Other white flowered cultivars include: 'Baccata Columnaris'—narrow crown, white flowers, red or yellow fruit; 'Baccata Gracilis'—slow-growing, shrub-like, white flowers, fruit small and dark red, annual bearer; 'Baccata Jackii'—upright form, white flowers, bright red fruit, annual bearer, also good to excellent disease resistance; 'Callaway'—pink buds, white flowers, red fruit; 'David'—pink buds open to white flowers, scarlet fruit, good to excellent disease resistance; 'Dolgo'—pink buds, white flowers, large red fruits; 'Donald Wyman'—disease-resistant but susceptible to fire blight, glossy red showy fruit; 'Ellwangeriana'—red fruit, disease-resistant; 'Floribunda'—pink to red bud opens to single white flower, yellow or red fruit - commonly available; 'Gloriosa'—pink bud opens to white flower, red, large fruit; 'Golden Hornet'—upright arching habit, white flower, yellow fruit; 'Gorgeous'—pink bud opens to large, white flower, red to orange fruit; 'Harvest Gold'—white flowers followed by yellow fruits; 'Hupehensis'—tea crabapple - pink buds open to white flowers, greenish fruit; 'Katherine'—double flowers opening pink, fading to white, fruit yellow and red; 'Mary Potter'—pink buds open to single white flowers, red and fairly large fruit, susceptible to scab and powdery mildew; 'Red Jade'—weeping habit, white flowers, red fruit persisting after leaves drop; 'Sargenti'—dwarf, pink bud opens to white flowers, small dark red fruit; 'Snowdrift'—white flowers, orange red fruit; 'Tanner'—white flowers, red fruits, susceptible to diseases; 'Tschonoski'—white flowers, vigorous growth, good bronze red fall color, fruit brownish; 'White Angel'—white flowers, glossy red fruit persisting into winter; 'White Candle'—pink buds open to white flowers, red fruit, upright growth habit; 'Zumi Calocarpa'—white flowers, bright red persistent fruit.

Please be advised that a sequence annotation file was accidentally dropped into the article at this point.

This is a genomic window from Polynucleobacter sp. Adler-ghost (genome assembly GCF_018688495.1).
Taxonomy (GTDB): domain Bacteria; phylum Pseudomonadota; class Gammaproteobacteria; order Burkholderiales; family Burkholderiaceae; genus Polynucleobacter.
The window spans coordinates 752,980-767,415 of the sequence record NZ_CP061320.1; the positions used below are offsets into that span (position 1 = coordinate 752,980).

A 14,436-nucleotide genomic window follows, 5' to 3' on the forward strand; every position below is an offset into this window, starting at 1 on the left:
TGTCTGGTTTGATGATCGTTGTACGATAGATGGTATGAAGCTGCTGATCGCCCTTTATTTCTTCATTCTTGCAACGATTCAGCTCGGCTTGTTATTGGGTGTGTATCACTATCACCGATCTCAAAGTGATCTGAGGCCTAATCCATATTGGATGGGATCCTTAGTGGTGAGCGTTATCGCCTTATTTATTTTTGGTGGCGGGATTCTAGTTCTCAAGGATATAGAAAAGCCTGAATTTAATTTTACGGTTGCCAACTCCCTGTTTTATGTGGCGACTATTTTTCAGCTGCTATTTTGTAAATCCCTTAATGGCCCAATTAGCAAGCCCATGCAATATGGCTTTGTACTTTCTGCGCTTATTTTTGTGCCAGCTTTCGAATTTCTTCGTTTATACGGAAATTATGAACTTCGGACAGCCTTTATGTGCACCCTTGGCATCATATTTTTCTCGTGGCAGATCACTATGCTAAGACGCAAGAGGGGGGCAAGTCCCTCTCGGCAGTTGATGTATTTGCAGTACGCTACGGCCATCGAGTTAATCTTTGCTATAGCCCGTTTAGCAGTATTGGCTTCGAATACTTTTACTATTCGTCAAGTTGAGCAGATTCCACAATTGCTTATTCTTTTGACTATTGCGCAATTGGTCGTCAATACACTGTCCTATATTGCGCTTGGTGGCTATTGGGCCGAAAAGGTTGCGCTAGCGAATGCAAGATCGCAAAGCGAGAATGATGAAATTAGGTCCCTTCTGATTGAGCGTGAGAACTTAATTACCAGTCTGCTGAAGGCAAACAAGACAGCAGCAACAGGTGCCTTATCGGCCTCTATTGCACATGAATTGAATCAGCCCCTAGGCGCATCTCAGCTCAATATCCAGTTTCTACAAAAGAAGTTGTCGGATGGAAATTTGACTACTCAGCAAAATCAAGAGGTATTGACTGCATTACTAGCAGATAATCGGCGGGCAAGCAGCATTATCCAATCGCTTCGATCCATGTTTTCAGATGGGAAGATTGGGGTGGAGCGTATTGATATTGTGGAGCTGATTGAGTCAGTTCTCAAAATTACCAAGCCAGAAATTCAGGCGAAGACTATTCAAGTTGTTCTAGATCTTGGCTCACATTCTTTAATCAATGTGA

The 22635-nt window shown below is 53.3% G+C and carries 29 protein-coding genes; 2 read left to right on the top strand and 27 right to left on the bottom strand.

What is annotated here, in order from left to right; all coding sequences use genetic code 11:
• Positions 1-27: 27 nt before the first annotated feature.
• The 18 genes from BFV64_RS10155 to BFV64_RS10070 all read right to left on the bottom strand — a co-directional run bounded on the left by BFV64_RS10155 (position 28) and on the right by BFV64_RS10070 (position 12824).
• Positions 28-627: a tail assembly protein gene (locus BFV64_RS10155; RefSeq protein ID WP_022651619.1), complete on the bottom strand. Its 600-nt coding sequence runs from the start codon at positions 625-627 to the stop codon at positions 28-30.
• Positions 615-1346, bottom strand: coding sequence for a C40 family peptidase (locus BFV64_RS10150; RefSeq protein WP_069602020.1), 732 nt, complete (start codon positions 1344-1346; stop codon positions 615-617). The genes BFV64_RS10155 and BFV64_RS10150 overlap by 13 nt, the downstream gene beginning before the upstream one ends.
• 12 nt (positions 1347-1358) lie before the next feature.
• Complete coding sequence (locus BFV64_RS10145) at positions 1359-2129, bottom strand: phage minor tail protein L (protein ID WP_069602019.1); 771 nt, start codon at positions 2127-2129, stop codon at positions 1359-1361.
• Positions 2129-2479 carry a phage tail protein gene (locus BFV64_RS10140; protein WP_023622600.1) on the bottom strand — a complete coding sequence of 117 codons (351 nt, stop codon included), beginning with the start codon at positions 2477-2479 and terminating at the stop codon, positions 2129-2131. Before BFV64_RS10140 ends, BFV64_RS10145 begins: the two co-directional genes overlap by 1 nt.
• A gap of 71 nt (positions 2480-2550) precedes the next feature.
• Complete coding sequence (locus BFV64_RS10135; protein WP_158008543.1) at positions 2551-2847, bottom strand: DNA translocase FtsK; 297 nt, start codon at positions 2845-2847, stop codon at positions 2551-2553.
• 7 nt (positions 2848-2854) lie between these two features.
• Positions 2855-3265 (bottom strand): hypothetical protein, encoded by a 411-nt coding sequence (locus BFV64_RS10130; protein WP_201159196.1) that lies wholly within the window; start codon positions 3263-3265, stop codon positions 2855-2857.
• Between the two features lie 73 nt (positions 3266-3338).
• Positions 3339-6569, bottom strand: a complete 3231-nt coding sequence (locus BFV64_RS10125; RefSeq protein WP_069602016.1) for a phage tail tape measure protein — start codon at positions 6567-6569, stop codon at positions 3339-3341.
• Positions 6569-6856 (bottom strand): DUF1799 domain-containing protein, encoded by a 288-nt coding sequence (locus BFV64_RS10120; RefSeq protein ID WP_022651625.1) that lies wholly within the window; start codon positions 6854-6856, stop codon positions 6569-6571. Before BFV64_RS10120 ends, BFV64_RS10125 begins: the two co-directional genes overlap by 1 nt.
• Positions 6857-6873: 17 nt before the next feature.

One of the best Crabapples for the south is Malus x Callaway.

Disease-resistant cultivars include: 'David', 'Dolga', 'Donald Wyman', 'Ellwangeriana', 'Inglis', 'Jackii', 'Jewelberry', 'Margaret', 'Mary Potter', 'Mount Arbor Special', 'Prairifire', 'Professor Sprenger', 'Tomiko'.


Aphids infest branch tips and suck plant juices, and are quite common. They can deform newly emerging foliage and secret honey dew creating a sticky mess beneath the tree, but will not kill the tree.